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Is there any easy way to locally stream media files over a network (to other Ubuntu machines)? I tried using ssh, but that's too slow for anything, and I can't figure out anything that would allow me to stream any video fast enough.

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VLC Media player is my first go-to, what version of Ubuntu are you on? – etsr Oct 26 '12 at 21:03
12.10. I looked at VLC, but I didn't see an option that would allow me to just select a folder and be able to choose on the other machine. Did I miss that? – DoDoGo Oct 26 '12 at 22:29
I'm looking and I can't find if that would work or not, my Ubuntu machine is at the moment off the grid. I'll look further into it. – etsr Oct 27 '12 at 0:39
Thank you! I'm still looking myself but nothing is fast enough (even though the network allows at least 720p with 5.1 audio). – DoDoGo Oct 27 '12 at 16:37
up vote 5 down vote accepted

I use lighttpd to make media accessible via http, which is unencrypted (and therefore relatively fast), allows access control and is quite usable for streaming, although often underestimated for this purpose.

This is my lighttpd setup:

server.modules = (

cgi.assign      = ( ".cgi" => "" )

server.port                     = 8001
server.document-root            = "/home/shared/htvideo"
server.errorlog                 = "/dev/stdout"
server.dir-listing              = "enable"
dir-listing.encoding            = "utf-8"
index-file.names                = ( "index.cgi", "index.html")
include_shell "/usr/share/lighttpd/"

This brings up small http server on port 8001 which delivers content from /home/shared/htvideo, I got some self written cgi scripts, to manage them, hence the cgi part in the config. But you can ignore that.

I use this to watch videos on my android tablet without downloading them.

EDIT: Whoops, you still need to start the service ;-)

Put this stuff into a config file (like .video_service) and run lighttpd -f .video_service

After starting up the service tell your friends to point a browser to http://your.computers.ip.address:8001 They will see the list of files and can open each link directly with vlc, or totem or mplayer, windows media player, or whatever. Most browsers even support to play mp4 videos (and sometimes other formats) by themselves nowadays.

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This looks good. It's very late here here, but I'll try that right after I get home tomorrow. Thank you, this looks like it's a much better solution than the other things I found. I've learned that XBMC provides UPnP support OTB, but that failed 9 out of 10 times. Again, thank you. – DoDoGo Oct 28 '12 at 21:57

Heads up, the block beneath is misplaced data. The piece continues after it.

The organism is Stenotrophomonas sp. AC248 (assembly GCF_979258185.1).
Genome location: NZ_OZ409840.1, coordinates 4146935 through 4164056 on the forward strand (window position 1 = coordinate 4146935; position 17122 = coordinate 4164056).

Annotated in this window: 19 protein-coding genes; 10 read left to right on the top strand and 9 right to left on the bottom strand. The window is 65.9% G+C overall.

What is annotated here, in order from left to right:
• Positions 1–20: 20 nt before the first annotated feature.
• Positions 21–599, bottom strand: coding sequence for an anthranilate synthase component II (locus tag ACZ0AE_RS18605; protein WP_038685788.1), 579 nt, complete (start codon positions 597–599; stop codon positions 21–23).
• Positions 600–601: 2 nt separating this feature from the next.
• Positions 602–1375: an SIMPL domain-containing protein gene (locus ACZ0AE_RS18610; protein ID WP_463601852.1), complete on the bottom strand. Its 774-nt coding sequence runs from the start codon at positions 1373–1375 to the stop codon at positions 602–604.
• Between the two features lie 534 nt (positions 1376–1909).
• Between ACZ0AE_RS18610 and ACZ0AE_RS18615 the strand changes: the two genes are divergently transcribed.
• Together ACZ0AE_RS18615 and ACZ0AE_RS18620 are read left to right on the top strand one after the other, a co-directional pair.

This works great, thanks! Just a question, can I safely leave this running at all times without worrying about it using too much of my cpu? Also, does this warrant that it can be accessed only over the local network? – DoDoGo Oct 29 '12 at 16:31
You can leave this running all time the CPU usage in idle is near zero, the memory usage probably very low. If you are in a network which is openly routed to the internet (your home network is normally not) you will want to configure some access control. See the lighttpd documentation for that. – Paul Hänsch Oct 29 '12 at 16:36
Thanks, I'll add this to startup then. It's great to be able to watch something on my laptop without the connection dropping every other minute! – DoDoGo Oct 29 '12 at 19:33

VLC. See this tutorial (it's for Windows, but I bet on Ubuntu it looks similar). Alternatively just google "VLC streaming".

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"12.10. I looked at VLC, but I didn't see an option that would allow me to just select a folder and be able to choose on the other machine. Did I miss that?" – DoDoGo – etsr Oct 28 '12 at 21:37
@Flabricorn That's why I'm linking to tutorial... – user31389 Oct 29 '12 at 10:00

Go with Paul's solution, but I used to use shared folders and samba.

Right-click, sharing options, share this folder, allow guest access. It's not strictly streaming of course.

Subsonic is a good solution if you don't mind paying a mandatory "donation". It is a media webserver which does on-the-fly transcoding for videos as well, which I used to use when watching over relatively low bandwidth (mobile, e.g. 3G) connections.

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